The United Egg Producers (UEP) and the Humane Society of the United States (HSUS) have decided to collaborate in order to enact new federal legislation that will affect the 280 million egg-laying hens that produce eggs in the United States. This would be the first federal legislation of its kind to address the treatment of animals on farms.
Bob Krouse, a farmer in Indiana and chairman of UEP, commented in a press statement, “America’s egg producers have continually worked to improve animal welfare, and we strongly believe our commitment to a national standard for hen welfare is in the best interest of our animals, customers and consumers. We are committed to working together for the good of the hens in our care and believe a national standard is far superior than a patchwork of state laws and regulations that would be cumbersome for our customers and confusing to consumers.”
The legislation proposes the following nationwide changes in egg production:
Egg industry producers will invest $4 billion over the next 15 to 18 years to see that new “enriched housing systems” will take the place of conventional cages (in which 90 percent of hens are currently raised) via a phase-in period. Such housing will provide every hen double the space that current conventional cages offer. Most hens now live in an average of 67 square inches of space and that number will increase to a minimum of 124-144 square inches of space under the proposed legislation.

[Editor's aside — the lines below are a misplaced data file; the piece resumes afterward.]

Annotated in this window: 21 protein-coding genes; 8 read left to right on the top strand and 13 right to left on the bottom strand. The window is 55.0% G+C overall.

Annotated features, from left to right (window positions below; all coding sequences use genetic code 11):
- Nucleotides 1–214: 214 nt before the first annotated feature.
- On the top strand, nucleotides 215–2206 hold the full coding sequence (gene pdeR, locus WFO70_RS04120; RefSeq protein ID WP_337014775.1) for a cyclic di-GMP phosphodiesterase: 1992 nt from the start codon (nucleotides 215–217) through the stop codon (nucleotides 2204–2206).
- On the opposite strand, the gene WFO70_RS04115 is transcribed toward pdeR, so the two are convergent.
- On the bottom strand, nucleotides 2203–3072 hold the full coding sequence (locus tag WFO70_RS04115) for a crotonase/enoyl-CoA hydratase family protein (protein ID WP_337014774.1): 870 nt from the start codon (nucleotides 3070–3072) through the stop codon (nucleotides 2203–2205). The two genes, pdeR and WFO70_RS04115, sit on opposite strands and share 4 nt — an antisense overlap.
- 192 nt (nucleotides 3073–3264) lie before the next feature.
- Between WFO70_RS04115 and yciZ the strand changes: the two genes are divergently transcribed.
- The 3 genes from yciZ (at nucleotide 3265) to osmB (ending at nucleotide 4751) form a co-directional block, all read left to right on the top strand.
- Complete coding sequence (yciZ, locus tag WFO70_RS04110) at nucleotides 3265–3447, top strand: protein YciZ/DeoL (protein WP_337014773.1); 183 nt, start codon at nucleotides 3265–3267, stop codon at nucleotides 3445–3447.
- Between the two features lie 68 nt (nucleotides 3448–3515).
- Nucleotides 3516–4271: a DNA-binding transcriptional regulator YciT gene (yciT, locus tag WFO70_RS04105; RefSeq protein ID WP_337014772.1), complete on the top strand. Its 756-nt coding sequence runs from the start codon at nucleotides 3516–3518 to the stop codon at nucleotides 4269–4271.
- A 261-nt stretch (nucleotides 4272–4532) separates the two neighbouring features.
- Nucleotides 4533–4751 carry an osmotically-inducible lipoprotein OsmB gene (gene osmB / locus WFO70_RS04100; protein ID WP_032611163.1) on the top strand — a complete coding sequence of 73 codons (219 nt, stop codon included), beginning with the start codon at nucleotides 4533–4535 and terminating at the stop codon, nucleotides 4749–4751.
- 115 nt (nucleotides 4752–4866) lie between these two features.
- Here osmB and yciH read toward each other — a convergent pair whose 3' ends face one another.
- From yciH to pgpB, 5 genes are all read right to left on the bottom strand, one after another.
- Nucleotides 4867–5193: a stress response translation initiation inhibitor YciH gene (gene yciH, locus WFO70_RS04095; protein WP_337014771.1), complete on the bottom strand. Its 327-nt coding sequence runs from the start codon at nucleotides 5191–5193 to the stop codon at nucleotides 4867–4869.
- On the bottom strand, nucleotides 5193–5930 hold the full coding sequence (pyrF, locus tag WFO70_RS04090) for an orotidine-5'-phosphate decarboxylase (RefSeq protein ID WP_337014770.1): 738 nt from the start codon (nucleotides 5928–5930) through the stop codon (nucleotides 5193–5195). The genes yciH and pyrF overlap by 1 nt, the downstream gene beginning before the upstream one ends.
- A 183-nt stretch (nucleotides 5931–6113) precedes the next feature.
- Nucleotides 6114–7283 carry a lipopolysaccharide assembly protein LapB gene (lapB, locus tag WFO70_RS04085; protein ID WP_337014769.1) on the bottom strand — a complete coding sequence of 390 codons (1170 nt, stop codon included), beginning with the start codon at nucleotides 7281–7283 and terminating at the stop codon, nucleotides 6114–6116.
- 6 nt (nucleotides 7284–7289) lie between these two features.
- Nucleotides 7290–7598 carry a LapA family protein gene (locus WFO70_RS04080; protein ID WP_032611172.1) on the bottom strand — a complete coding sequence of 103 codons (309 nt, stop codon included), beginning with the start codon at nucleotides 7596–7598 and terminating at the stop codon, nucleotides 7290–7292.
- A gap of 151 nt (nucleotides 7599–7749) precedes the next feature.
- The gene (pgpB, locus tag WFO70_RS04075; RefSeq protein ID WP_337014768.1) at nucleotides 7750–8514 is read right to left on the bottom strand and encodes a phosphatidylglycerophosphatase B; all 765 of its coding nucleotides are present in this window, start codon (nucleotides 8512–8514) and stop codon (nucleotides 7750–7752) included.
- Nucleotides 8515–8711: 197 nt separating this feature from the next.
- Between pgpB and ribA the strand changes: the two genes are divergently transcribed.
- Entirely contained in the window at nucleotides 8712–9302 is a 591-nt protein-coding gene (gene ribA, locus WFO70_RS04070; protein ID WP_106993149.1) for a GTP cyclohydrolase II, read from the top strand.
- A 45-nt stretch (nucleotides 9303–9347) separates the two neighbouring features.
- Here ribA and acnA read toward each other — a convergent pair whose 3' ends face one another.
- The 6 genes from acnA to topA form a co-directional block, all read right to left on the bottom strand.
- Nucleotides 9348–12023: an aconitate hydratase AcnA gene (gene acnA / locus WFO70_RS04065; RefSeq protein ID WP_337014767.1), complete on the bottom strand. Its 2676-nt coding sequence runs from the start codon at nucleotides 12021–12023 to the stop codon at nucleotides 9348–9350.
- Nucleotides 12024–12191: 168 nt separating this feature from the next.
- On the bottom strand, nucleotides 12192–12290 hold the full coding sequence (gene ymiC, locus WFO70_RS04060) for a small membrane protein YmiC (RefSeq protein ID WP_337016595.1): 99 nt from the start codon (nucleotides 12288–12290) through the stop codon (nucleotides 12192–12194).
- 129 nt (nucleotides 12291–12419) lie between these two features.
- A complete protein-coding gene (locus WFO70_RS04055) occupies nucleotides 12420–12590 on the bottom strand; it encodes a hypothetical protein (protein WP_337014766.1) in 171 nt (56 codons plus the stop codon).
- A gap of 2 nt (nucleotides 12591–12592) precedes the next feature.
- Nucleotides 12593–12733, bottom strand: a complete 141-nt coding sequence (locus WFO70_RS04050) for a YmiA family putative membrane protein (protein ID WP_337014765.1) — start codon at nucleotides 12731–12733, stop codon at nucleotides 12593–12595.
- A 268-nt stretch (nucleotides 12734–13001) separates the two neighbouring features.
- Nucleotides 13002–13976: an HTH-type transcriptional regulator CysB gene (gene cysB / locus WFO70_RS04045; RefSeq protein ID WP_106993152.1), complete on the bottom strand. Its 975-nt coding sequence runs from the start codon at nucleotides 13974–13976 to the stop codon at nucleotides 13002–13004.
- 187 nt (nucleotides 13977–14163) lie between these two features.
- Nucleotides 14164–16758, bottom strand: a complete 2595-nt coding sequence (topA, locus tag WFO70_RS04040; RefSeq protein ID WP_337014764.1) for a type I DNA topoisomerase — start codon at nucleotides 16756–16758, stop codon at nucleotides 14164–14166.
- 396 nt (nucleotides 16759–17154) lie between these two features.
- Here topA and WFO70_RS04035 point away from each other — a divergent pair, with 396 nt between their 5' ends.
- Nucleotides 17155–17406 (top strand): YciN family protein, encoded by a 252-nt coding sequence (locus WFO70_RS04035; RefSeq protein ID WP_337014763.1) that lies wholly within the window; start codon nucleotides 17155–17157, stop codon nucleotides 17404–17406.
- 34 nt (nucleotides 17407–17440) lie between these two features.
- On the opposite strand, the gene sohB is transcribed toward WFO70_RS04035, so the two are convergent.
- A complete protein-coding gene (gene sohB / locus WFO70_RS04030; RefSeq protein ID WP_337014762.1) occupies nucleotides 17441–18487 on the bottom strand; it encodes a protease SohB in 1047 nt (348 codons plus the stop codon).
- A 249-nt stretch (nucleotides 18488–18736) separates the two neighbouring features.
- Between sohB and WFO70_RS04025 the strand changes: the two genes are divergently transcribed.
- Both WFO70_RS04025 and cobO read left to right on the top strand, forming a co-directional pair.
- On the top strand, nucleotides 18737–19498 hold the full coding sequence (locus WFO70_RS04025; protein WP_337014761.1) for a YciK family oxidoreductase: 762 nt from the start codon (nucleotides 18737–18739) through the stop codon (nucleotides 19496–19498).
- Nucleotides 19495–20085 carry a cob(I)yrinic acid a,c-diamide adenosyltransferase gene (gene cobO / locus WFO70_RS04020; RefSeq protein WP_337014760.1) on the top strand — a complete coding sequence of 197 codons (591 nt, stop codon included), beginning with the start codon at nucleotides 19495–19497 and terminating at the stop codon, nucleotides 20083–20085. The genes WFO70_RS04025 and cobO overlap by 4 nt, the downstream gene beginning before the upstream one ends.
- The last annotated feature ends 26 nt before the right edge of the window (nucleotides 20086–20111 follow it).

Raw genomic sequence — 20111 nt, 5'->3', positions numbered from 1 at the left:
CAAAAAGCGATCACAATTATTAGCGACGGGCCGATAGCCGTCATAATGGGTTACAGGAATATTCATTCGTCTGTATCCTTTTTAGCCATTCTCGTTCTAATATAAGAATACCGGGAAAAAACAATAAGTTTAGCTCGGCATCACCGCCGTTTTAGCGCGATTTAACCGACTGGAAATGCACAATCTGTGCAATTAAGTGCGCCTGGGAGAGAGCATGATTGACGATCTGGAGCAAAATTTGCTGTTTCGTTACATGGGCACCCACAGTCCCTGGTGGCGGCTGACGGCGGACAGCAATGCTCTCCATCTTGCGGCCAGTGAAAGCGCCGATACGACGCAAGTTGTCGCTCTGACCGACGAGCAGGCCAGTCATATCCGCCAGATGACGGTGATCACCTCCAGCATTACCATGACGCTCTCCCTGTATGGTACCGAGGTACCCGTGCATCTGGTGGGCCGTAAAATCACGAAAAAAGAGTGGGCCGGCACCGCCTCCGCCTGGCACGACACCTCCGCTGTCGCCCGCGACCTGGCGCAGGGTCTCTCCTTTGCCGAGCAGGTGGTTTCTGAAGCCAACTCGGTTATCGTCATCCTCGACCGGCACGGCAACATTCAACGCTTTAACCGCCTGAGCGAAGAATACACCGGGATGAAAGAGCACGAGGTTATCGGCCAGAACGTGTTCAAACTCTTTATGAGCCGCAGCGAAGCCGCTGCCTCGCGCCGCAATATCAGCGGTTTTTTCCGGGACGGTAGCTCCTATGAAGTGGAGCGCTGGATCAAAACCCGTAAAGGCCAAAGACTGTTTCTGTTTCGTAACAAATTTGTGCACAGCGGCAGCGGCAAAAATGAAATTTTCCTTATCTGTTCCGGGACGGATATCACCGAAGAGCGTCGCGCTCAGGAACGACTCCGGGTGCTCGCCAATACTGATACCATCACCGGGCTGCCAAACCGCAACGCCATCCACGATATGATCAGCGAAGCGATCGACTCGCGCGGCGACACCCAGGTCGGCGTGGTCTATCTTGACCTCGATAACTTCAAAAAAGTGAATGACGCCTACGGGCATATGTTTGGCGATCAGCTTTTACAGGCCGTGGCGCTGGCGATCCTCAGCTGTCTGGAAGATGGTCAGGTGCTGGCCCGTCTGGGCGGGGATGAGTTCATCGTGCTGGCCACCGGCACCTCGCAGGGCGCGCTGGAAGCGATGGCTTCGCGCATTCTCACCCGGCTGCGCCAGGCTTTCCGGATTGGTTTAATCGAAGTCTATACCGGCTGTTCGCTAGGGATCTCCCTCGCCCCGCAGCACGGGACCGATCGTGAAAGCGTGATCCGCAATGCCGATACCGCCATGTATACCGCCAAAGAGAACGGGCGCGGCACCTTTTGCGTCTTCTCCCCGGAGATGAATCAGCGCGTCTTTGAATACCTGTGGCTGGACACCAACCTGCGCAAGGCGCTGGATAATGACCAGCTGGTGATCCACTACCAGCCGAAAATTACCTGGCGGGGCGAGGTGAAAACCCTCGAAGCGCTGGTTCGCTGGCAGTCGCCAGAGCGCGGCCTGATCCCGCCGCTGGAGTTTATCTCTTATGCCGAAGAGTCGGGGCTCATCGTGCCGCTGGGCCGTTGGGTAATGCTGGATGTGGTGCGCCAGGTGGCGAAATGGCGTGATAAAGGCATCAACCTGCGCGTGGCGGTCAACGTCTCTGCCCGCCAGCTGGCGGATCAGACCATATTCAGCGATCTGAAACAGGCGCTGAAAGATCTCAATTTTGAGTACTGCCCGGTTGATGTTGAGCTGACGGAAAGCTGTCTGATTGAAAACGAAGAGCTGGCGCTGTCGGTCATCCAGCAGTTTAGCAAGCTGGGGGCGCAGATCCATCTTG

This enriched housing will be required to provide an environment where hens are able to express their natural behavior including perches, nesting boxes and scratching areas. Excessive ammonia levels will also be prohibited in henhouses.
Enhanced Labeling Requirements
All labeling on eggs will have to specifically state for consumers what methods were used in egg production designating one of the following terms: eggs from caged hens, eggs from hens in enriched cages, eggs from cage-free hens or eggs from free-range hens. More detailed labeling is something more consumers are demanding and hopefully the legislation will somehow address educating consumers about what exactly all of these different terms mean so they can make the most informed decision possible at the grocery store.
Humane Raising & Euthanasia
While most egg producers already follow this rule (one which UEP’s Certified program already has on the books), this ballot initiative would strictly prohibit the practice of feed-or water- withholding molting in order to extend the laying cycle. Lastly, as for hen euthanasia, the law would put into place the standards approved by the American Veterinary Medical Association.
The sale of eggs and egg products which do not meet the aforementioned criteria will be prohibited. As this is a federal ballot measure, it will thus suspend ballot measures in Washington and Oregon addressing the same issue.
Lesley Lammers is a freelance sustainability consultant and journalist, focused on the intersection between the environment, food, social impact, human rights, health and entrepreneurship.